To put it in the words of the Lonely Planet, “The exotic, arcane and otherworldly side of Bhutanese culture is perfectly encapsulated in its religious festivals. Most dzongs and many gompas (monasteries) host an annual dance festival, which remains the highlight of the social year for most Bhutanese. The strikingly costumed dancers mesmerize and delight locals and travelers alike.”
Being Indians, we think that ‘Holi’ is the most colorful festival in the world and no one can beat us in that! Ahh, well – don’t be disappointed if we tell you that ‘Tsechu’ – Bhutan’s national festival, is no less colorful than that of Holi.
Colors exploded and diffused randomly. From the dazzling costumes and masks of the ‘cham’ dancers, to the outlandish headgears and quirky clothes, from the rich brocaded ‘Kira’ and ‘Gho’ (traditional costumes of Bhutanese women and men respectively) to the breathtaking view of the surrounding Himalayas – there was psychedelia popping up everywhere.
And then there were the ‘atsaras’ (clowns, if you may call them so) – who roamed around with a ‘phallus’ in their hand! They asked for money as donations and blessed the crowd while keeping the buzz & excitement in control.
While the world still goes mad for Brazil’s Carnival, or Spain’s Tomatina, or France’s Mardi Gras – the tiny Himalayan kingdom steadfastly remains a Xanadu, clutching on to its traditions. It’s a religious festival of the Drukpa Lineage of the Kagyu School of Tibetan Buddhism.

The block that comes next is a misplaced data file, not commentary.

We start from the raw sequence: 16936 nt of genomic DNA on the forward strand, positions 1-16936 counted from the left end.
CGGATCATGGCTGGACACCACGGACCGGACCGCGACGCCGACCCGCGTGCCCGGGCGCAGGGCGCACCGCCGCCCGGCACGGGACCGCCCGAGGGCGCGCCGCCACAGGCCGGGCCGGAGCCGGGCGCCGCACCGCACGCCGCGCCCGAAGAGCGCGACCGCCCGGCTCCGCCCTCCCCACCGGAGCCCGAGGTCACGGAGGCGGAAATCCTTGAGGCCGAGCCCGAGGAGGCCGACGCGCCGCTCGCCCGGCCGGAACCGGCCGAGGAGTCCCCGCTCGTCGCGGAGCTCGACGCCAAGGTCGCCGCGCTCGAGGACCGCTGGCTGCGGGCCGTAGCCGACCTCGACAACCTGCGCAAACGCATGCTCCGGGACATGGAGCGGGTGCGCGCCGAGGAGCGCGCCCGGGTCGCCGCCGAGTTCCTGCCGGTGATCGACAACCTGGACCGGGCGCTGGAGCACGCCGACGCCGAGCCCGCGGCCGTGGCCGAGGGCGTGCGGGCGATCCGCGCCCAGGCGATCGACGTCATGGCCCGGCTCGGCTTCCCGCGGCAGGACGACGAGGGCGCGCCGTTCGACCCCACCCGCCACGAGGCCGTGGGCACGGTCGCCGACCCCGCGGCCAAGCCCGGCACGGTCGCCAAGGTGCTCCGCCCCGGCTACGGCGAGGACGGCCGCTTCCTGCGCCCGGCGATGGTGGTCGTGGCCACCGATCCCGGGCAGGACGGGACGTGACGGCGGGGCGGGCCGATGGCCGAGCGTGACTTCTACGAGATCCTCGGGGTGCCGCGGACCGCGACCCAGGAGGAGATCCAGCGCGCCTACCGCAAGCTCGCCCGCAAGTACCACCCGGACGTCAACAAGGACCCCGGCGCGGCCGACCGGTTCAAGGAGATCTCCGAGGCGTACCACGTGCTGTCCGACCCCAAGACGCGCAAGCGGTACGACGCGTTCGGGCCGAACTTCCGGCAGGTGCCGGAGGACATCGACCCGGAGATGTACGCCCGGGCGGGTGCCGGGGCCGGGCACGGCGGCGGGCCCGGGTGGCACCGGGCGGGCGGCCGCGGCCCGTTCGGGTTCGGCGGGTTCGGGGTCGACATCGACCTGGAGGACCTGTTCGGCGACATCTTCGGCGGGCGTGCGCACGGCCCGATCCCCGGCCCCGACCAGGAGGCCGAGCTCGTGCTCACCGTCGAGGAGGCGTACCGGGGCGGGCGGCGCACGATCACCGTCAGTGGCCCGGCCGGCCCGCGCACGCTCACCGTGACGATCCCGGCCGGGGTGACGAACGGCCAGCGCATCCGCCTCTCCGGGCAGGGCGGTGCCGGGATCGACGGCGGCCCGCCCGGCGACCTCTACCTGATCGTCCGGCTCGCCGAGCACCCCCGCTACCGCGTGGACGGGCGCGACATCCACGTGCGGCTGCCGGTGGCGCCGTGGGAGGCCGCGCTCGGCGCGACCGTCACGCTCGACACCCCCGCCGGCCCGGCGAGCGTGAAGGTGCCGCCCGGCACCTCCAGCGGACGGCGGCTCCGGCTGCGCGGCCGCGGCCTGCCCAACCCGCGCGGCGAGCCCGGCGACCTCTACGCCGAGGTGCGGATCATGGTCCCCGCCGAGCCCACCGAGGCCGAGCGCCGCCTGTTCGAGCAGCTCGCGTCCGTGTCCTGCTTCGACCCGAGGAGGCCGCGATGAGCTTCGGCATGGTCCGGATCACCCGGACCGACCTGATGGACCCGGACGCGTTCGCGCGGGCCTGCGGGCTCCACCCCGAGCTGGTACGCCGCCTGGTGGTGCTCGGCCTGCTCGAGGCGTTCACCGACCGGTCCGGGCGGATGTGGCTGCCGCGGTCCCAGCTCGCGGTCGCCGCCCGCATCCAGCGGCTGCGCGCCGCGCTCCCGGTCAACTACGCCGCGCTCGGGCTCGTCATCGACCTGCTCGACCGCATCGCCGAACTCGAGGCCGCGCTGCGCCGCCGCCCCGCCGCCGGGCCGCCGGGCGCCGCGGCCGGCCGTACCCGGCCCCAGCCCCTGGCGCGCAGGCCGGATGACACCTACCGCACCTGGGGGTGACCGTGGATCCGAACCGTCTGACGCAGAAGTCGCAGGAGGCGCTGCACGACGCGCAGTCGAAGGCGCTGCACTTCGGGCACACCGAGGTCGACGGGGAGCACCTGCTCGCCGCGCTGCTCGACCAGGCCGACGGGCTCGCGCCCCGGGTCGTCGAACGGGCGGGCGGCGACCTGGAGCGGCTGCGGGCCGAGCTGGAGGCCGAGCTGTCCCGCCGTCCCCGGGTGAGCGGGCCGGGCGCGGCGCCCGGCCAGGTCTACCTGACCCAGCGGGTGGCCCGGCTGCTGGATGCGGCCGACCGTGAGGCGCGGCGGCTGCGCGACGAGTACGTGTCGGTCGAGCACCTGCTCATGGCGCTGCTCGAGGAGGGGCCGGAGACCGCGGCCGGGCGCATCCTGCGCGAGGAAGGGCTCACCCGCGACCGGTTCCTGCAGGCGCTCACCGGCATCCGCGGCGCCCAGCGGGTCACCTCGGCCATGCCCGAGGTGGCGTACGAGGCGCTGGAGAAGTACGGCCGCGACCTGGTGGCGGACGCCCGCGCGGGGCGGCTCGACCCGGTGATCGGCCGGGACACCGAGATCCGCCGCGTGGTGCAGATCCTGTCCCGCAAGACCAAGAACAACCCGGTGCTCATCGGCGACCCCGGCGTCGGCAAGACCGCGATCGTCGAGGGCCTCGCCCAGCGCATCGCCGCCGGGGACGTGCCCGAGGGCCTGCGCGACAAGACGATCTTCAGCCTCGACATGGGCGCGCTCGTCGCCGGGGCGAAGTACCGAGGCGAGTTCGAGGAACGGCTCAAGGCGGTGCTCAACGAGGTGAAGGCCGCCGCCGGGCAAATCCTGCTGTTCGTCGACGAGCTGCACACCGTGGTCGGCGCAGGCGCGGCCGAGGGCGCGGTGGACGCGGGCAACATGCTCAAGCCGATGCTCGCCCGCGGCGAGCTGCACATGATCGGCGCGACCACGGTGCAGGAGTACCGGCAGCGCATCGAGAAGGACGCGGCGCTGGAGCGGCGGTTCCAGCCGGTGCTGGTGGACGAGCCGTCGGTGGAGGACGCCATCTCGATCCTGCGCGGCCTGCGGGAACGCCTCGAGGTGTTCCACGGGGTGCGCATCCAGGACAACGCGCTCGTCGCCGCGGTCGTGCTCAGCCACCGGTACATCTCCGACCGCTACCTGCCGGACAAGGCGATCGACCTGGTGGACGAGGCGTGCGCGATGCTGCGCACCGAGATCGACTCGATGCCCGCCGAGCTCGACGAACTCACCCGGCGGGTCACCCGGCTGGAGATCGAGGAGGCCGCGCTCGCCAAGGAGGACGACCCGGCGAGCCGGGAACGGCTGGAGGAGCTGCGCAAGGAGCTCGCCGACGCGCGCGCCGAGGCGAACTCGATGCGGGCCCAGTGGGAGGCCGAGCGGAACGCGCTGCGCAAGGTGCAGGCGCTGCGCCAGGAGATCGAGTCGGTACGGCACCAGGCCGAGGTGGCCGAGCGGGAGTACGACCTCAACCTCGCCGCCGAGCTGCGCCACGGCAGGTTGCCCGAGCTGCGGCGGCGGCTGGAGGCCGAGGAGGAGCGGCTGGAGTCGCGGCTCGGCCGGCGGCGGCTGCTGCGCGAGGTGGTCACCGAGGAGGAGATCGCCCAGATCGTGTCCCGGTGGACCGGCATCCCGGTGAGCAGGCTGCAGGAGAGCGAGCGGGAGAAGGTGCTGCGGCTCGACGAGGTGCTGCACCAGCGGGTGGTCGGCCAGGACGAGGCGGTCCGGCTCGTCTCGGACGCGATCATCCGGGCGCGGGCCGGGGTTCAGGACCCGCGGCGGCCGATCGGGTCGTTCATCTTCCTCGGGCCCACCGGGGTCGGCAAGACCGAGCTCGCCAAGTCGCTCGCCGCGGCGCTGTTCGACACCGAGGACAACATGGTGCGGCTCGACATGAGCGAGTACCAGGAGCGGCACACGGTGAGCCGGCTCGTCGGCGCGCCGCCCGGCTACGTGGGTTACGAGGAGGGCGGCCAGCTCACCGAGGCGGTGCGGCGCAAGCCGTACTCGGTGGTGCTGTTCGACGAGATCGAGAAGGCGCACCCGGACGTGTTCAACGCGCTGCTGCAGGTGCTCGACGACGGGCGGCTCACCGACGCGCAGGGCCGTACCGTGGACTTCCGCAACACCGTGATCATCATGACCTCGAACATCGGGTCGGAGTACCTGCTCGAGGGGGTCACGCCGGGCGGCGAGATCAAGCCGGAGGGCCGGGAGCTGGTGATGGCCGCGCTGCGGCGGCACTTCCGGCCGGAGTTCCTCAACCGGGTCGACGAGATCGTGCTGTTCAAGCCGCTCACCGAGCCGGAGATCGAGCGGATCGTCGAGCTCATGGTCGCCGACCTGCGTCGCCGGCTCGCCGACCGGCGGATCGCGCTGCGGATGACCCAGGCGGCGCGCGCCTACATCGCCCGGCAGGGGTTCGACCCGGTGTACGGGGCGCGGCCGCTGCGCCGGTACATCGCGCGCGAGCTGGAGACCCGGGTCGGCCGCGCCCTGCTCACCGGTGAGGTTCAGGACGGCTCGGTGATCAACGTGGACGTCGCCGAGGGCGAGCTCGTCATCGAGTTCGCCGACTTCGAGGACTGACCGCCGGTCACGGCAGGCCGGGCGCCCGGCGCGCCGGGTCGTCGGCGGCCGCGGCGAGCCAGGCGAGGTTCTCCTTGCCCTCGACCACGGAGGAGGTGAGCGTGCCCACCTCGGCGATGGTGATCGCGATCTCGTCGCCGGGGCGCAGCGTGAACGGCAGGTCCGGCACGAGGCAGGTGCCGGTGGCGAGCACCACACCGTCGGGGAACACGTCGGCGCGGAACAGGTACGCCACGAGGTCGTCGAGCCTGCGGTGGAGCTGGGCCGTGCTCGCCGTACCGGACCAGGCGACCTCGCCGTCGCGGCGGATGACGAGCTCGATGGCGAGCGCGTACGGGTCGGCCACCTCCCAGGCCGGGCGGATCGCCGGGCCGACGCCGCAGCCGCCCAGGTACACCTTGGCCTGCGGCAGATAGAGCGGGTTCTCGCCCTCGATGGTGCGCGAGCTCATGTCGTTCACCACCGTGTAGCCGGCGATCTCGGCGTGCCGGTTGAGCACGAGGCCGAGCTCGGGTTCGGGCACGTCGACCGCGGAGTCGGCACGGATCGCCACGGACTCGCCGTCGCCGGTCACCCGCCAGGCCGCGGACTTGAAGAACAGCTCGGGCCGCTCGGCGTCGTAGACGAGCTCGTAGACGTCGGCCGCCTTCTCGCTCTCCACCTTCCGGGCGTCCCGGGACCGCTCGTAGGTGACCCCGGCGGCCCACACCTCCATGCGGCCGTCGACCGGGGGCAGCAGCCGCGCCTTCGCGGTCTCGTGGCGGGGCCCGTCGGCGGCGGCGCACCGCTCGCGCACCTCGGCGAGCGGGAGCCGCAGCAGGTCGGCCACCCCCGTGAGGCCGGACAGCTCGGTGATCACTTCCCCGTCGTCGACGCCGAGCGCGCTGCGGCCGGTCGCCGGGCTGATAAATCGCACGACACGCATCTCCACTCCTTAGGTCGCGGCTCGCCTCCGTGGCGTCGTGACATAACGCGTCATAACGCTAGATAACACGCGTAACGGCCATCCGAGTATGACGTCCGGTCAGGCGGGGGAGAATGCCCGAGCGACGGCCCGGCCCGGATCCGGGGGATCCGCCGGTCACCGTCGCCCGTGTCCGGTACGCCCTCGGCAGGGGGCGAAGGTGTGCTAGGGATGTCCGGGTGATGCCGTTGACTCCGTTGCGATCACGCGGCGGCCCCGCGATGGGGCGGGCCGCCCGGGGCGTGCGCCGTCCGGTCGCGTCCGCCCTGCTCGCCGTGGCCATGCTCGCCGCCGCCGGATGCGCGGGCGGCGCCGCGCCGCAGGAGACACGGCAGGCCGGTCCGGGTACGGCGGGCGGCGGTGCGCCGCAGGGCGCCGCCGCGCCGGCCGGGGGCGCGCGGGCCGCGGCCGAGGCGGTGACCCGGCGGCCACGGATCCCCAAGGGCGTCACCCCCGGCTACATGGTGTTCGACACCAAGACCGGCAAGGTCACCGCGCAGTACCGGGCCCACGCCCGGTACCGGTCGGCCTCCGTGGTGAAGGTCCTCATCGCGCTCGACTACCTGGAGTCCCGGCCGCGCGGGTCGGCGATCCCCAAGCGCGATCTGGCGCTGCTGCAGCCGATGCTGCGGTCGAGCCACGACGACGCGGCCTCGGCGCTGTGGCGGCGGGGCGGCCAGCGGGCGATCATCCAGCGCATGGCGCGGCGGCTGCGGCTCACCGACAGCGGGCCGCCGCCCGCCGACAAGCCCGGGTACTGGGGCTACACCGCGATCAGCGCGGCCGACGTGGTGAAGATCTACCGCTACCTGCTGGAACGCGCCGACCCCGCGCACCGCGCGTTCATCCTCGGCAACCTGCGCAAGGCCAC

Tsechu is held in honor of Guru Padmasambhava – ‘one who was born from a Lotus flower’, popularly known as ‘Guru Rinpoche’, the Precious Teacher. The Bhutanese consider him as ‘Second Buddha’ and on the last day, a large intricate painting (known as a ‘thondrol’) depicting Guru Rinpoche is unfurled in front of onlookers. It is believed that everyone who views the ‘thondrol’ will have all of their sins cleansed and washed away!
This festival is held in each district or ‘dzongkhag’ of Bhutan, on the 10th day of a month of the lunar Tibetan calendar (which is usually in the month of October). The dates and duration of Tsechu usually vary from one district to another.
While we were lucky enough to witness the traditions of Tsechu in Haa Valley, Paro, and Thimphu, the latter hosted the most elaborate carnival (being the capital city, of course). When the dancers moved to the beats of the drums and cymbals, the whole atmosphere was veiled in a celestial look. There was some sort of magic in the air that left us awestruck!
It usually gets a tad bit difficult for us to explain how beautiful ‘Tsechu’ actually (‘coz many aren’t aware that such a festival exists!) – so we thought to show you some of our best captures from those few days when we immersed ourselves in the Bhutanese culture & traditions, and happily celebrated with them.
Here’s A Glimpse Of ‘Tsechu’ To Prove That It’s The Most Colorful Festival On Earth!
The colors, grandeur, and vibrancy of Tsechu are mainly derived from these ‘Cham’ dancers, who are robed in highly ornamented costumes of brightly colored silk, wearing those elaborate masks & represents various deities and demons, as well as various animals.
It is said that the monks who perform this dance have to meditate for days or even weeks beforehand, visualizing and invoking protective deities. As they danced around the courtyard of the dzong, they chanted mantras in order to draw in the evil in the crowd and the surrounding world.
‘Tsechu’, indeed, is one of the most unique festivals, which even today, holds on to its authenticity and isn’t widely popular among travelers. From our experience, we can assure you that it’s something worth watching, and in case you have Bhutan in your travel bucket list, make sure to check the dates in the calendar for ‘Tsechu’!